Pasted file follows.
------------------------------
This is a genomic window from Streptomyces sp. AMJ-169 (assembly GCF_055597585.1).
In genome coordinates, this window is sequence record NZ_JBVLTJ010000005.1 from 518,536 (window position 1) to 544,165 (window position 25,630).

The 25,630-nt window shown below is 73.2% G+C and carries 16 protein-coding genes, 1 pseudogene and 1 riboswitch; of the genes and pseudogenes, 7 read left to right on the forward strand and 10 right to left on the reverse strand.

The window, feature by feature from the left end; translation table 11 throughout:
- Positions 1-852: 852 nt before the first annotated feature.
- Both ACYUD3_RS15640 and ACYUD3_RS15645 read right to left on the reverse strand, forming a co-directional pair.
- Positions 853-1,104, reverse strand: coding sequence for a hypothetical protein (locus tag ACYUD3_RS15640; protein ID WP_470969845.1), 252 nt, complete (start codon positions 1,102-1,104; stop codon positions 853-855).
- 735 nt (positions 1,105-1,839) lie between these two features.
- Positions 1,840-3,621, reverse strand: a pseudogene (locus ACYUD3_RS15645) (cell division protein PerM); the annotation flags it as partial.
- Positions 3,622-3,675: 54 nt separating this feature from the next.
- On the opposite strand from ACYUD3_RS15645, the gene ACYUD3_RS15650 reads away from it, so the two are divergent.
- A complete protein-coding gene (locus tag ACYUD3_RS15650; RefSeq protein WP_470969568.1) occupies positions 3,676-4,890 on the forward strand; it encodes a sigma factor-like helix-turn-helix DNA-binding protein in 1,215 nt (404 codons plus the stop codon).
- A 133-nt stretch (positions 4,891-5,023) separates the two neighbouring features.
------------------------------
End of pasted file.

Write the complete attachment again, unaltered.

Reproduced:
This is a genomic window from Streptomyces sp. AMJ-169 (assembly GCF_055597585.1).
In genome coordinates, this window is sequence record NZ_JBVLTJ010000005.1 from 518,536 (window position 1) to 544,165 (window position 25,630).

The 25,630-nt window shown below is 73.2% G+C and carries 16 protein-coding genes, 1 pseudogene and 1 riboswitch; of the genes and pseudogenes, 7 read left to right on the forward strand and 10 right to left on the reverse strand.

The window, feature by feature from the left end; translation table 11 throughout:
- Positions 1-852: 852 nt before the first annotated feature.
- Both ACYUD3_RS15640 and ACYUD3_RS15645 read right to left on the reverse strand, forming a co-directional pair.
- Positions 853-1,104, reverse strand: coding sequence for a hypothetical protein (locus tag ACYUD3_RS15640; protein ID WP_470969845.1), 252 nt, complete (start codon positions 1,102-1,104; stop codon positions 853-855).
- 735 nt (positions 1,105-1,839) lie between these two features.
- Positions 1,840-3,621, reverse strand: a pseudogene (locus ACYUD3_RS15645) (cell division protein PerM); the annotation flags it as partial.
- Positions 3,622-3,675: 54 nt separating this feature from the next.
- On the opposite strand from ACYUD3_RS15645, the gene ACYUD3_RS15650 reads away from it, so the two are divergent.
- A complete protein-coding gene (locus tag ACYUD3_RS15650; RefSeq protein WP_470969568.1) occupies positions 3,676-4,890 on the forward strand; it encodes a sigma factor-like helix-turn-helix DNA-binding protein in 1,215 nt (404 codons plus the stop codon).
- A 133-nt stretch (positions 4,891-5,023) separates the two neighbouring features.